Christianity: Nothing to Say About Coronavirus?

I recently read an online article by N.T. Wright which brazenly claimed “Christianity Offers No Answers About the Coronavirus. It’s Not Supposed To.” The article may be found here: It served as a powerful reminder to me of the importance of maintaining the truths of God’s sovereignty and providence.

N.T. Wright is a widely-known and highly influential theologian in the broader Christian world. Because he is so well-known, this article has likely been read by many Christians and non-Christians alike, people eager to understand how exactly Christianity relates to a global pandemic. Unfortunately, Wright steers his readers completely in the wrong direction. Wright argues that Christianity has no need (or even ability) to say where coronavirus came from or why the pandemic has happened. Rather, all Christians ought to do is “lament,” pouring out their “frustration, sorrow, loneliness and sheer inability to understand what is happening or why” as the Psalmists do because “God also laments.” The implication both of this and what Wright goes on to say is that God too is struck with frustration and an inability to understand what’s going on right now. Coronavirus is bewildering to God; He just doesn’t seem to know what to do, except grieve over it!

This is further implied by Wright’s sarcastic remark at the beginning of his article: “No doubt the usual silly suspects will tell us why God is doing this to us. A punishment? A warning? A sign?” Such opinions, says Wright, are merely rationalism in Christian clothing. Attempting to see God’s hand behind the pandemic is not what Christians ought to be doing right now.

I wonder what Job would say to N.T. Wright. We read in the story of Job that God was completely sovereign over Job’s circumstances (Job 1:6-12; 2:1-7). Satan was acting, but God dictated to Satan exactly what he could and could not do to Job, and Satan was forced to comply. God providentially upheld Job through it all. This included even a horrible physical ailment in chapter 2. Clearly, God is sovereign over sickness and disease. If Wright were to tell Job, “Your faith says nothing about what is going on right now; God had nothing to do with this,” would Job not be driven to despair? God has abandoned me would be Job’s only logical conclusion!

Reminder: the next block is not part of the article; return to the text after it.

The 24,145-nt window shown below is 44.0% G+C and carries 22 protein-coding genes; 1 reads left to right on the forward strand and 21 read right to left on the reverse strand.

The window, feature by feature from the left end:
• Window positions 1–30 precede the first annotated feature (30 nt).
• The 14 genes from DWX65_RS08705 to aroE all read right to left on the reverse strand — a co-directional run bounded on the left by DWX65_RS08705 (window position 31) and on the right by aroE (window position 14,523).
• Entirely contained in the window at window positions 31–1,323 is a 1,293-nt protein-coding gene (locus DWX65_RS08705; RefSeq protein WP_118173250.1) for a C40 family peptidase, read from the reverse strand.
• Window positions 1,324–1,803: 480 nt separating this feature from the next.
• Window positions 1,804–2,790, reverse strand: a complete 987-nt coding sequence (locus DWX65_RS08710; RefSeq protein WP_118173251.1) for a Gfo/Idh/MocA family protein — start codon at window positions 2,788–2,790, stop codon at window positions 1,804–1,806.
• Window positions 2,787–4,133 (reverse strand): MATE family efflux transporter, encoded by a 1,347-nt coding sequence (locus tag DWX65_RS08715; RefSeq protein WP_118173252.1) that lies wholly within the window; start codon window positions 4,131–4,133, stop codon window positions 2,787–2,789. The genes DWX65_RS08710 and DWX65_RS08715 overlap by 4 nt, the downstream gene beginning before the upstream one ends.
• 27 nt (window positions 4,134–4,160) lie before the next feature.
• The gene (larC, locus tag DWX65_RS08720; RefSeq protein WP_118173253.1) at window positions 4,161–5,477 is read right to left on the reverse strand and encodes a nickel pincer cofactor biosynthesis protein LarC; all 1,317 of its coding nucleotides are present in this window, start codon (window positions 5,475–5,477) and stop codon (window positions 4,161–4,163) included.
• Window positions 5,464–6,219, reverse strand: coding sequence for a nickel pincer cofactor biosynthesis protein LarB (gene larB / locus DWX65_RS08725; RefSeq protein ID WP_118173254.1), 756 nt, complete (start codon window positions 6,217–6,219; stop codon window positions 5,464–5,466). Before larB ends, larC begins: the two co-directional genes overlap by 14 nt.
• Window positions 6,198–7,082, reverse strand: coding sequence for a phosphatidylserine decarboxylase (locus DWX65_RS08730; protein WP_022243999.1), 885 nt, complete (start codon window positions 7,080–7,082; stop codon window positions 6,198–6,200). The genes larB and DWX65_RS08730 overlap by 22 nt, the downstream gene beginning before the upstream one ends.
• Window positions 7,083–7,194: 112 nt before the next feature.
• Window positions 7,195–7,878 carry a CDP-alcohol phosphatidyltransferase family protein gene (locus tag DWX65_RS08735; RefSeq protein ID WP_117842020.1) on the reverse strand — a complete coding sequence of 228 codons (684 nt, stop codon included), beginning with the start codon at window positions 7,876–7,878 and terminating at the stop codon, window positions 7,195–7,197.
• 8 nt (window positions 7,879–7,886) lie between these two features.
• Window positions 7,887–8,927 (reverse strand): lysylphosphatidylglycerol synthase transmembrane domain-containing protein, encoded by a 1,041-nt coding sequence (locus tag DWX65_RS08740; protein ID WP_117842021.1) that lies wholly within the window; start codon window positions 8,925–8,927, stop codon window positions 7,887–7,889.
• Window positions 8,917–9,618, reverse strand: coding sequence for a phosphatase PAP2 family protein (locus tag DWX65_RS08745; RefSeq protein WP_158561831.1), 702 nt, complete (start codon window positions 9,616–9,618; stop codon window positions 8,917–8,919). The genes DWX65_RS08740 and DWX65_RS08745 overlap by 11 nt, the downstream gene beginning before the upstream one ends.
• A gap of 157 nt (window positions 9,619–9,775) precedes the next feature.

I also wonder what Jesus would say to N.T. Wright. In Matthew 24:7, Christ lists “pestilences” among the signs of His return. Such signs “must come to pass” prior to the end (v. 6). Wright apparently groups Jesus Christ with “the usual silly suspects” who consider the coronavirus to be a sign of the end drawing nearer.

Lastly, I wonder what the rider on the fourth horse of Revelation 6 would say to N.T. Wright. That rider, verse 8 says, was Death, and he was given power “to kill with sword and with famine and with pestilence and by wild beasts of the earth” (ESV). As with the other horses, that power came from God Himself and from the Lamb. Contrary to what Wright would say, the coronavirus is indeed God bringing punishment on this sinful world.

Fellow believer, don’t get swept along in the thinking God is somehow powerless with respect to the spread of a pandemic. Remember that “our God is in the heavens: He hath done whatsoever He hath pleased” (Psalm 115:3, KJV). If standing up for the sovereignty and providence of God in such times as these makes you just another one of “the usual silly suspects,” then wear that badge with honor!


Matt Koerner

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